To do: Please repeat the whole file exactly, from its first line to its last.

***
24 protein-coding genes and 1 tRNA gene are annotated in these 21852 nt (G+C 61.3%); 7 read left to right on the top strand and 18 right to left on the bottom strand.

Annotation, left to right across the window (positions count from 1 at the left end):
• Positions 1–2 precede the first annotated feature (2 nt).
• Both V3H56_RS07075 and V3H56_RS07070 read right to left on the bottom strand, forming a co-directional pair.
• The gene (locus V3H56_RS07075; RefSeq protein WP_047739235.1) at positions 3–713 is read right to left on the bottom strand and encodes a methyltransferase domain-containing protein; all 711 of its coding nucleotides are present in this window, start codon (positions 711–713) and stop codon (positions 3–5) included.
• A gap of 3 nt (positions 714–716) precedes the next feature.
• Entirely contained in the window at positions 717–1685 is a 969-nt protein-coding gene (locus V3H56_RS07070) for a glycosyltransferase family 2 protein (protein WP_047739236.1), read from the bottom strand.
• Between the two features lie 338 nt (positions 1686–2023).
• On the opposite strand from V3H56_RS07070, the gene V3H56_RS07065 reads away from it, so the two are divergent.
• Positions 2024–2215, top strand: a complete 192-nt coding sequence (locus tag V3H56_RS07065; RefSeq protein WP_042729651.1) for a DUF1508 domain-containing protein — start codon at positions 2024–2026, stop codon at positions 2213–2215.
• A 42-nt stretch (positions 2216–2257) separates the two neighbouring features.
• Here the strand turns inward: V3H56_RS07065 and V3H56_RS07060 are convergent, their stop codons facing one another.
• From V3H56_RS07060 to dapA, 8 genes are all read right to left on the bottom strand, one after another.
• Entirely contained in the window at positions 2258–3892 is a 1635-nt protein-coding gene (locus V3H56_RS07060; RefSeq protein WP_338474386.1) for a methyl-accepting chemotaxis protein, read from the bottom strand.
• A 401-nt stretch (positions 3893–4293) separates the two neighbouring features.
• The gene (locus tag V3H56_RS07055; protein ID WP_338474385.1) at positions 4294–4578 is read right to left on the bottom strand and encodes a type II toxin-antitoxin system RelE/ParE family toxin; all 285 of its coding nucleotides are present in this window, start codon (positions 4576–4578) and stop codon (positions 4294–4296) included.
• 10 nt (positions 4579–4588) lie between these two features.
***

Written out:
24 protein-coding genes and 1 tRNA gene are annotated in these 21852 nt (G+C 61.3%); 7 read left to right on the top strand and 18 right to left on the bottom strand.

Annotation, left to right across the window (positions count from 1 at the left end):
• Positions 1–2 precede the first annotated feature (2 nt).
• Both V3H56_RS07075 and V3H56_RS07070 read right to left on the bottom strand, forming a co-directional pair.
• The gene (locus V3H56_RS07075; RefSeq protein WP_047739235.1) at positions 3–713 is read right to left on the bottom strand and encodes a methyltransferase domain-containing protein; all 711 of its coding nucleotides are present in this window, start codon (positions 711–713) and stop codon (positions 3–5) included.
• A gap of 3 nt (positions 714–716) precedes the next feature.
• Entirely contained in the window at positions 717–1685 is a 969-nt protein-coding gene (locus V3H56_RS07070) for a glycosyltransferase family 2 protein (protein WP_047739236.1), read from the bottom strand.
• Between the two features lie 338 nt (positions 1686–2023).
• On the opposite strand from V3H56_RS07070, the gene V3H56_RS07065 reads away from it, so the two are divergent.
• Positions 2024–2215, top strand: a complete 192-nt coding sequence (locus tag V3H56_RS07065; RefSeq protein WP_042729651.1) for a DUF1508 domain-containing protein — start codon at positions 2024–2026, stop codon at positions 2213–2215.
• A 42-nt stretch (positions 2216–2257) separates the two neighbouring features.
• Here the strand turns inward: V3H56_RS07065 and V3H56_RS07060 are convergent, their stop codons facing one another.
• From V3H56_RS07060 to dapA, 8 genes are all read right to left on the bottom strand, one after another.
• Entirely contained in the window at positions 2258–3892 is a 1635-nt protein-coding gene (locus V3H56_RS07060; RefSeq protein WP_338474386.1) for a methyl-accepting chemotaxis protein, read from the bottom strand.
• A 401-nt stretch (positions 3893–4293) separates the two neighbouring features.
• The gene (locus tag V3H56_RS07055; protein ID WP_338474385.1) at positions 4294–4578 is read right to left on the bottom strand and encodes a type II toxin-antitoxin system RelE/ParE family toxin; all 285 of its coding nucleotides are present in this window, start codon (positions 4576–4578) and stop codon (positions 4294–4296) included.
• 10 nt (positions 4579–4588) lie between these two features.